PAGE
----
The First Level amazon category hierarchy – you must drill down lower than this.

Amazon’s categories follow a certain hierarchy. For example, here’s the hierarchy for Rice and Potato Servers:

Kitchen & Dining  /  Tableware  /  Flatware  /  Serving Utensils  /  Serving Spoons  /  Rice & Potato Servers

I’ve seen some sites recommending new importers to look at Amazon’s first level categories (i.e. Kitchen and Dining) and looking for a product to import from this category. This is far too broad. You should narrow your niche down to a fifth level category or lower, i.e. Serving Spoons. This helps you to focus your area of expertise, and more importantly, most mass-market retailers will only stock 1 or 2 items in a fifth level category (if any) and therefore there’s a great opportunity to add variety to that category.

You can download an Excel Document with a list of all fifth level categories or lower from here: Listing of All Fifth Level Categories

Not all of these categories are necessarily great potential categories to import products from, however, many of them are. Here are some categories that immediately spring to my mind that could be good opportunities and warrant further research:

  • Electronics /   Camera & Photo /   Accessories  /  Photo Studio  /  Storage & Presentation Materials  /  Slide, Negative & Print Pages
  • Electronics  /  Camera & Photo  /  Accessories   / Photo Studio  /  Storage & Presentation Materials  /  Storage Binders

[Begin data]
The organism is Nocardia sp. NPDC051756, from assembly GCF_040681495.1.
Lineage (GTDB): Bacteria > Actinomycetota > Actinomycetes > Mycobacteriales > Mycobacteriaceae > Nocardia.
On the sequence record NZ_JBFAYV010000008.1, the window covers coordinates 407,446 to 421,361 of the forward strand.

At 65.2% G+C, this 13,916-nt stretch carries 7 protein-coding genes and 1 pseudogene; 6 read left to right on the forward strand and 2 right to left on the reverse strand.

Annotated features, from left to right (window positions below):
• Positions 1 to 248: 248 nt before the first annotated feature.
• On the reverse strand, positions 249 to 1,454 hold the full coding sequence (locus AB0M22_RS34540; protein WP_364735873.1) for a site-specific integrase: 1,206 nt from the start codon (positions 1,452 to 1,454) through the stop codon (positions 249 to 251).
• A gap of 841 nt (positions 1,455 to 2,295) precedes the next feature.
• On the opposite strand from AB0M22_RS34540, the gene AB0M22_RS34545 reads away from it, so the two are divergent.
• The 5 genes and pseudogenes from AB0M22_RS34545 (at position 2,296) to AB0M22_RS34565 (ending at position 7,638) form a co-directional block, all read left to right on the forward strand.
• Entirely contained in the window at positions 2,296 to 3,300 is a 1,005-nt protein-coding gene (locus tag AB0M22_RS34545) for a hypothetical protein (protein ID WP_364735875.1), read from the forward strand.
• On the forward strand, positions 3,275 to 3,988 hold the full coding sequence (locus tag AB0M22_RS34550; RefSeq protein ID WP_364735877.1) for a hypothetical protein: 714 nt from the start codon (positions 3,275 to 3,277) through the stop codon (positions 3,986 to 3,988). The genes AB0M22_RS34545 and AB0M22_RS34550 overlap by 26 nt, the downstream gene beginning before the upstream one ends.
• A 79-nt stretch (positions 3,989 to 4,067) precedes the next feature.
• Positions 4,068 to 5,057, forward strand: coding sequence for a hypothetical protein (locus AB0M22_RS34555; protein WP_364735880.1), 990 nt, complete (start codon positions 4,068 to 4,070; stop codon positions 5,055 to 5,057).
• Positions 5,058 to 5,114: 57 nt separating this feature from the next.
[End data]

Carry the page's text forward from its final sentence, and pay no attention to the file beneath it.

• Home, Garden & Pets  /  Pet Supplies  /  Houses & Habitats  /  Accessories  /  Aquarium Décor   / Plastic Plants
  • Home, Garden & Pets   / Patio, Lawn & Garden   / Gardening  /  Watering Equipment    Automatic Watering Equipment  /  Drip Irrigation Kits
  • Home, Garden & Pets /   Furniture & Décor  /  Furniture  /  Other Furniture /   Chairs    Directors Chairs

Secret #5: Pick a Product that Retails for More than $50

This applies especially if you’re just starting out. I’ve seen many first-time importers ecstatically import 100 $2 widgets that retail for $4 in stores, only to be burned when those $100 widgets ended up costing them $800 in freight. Higher ticket items give you more margin for error. As you get more experienced and have a better idea of your true costs you can explore lower ticket items, but in the beginning your best advice is to steer clear of them.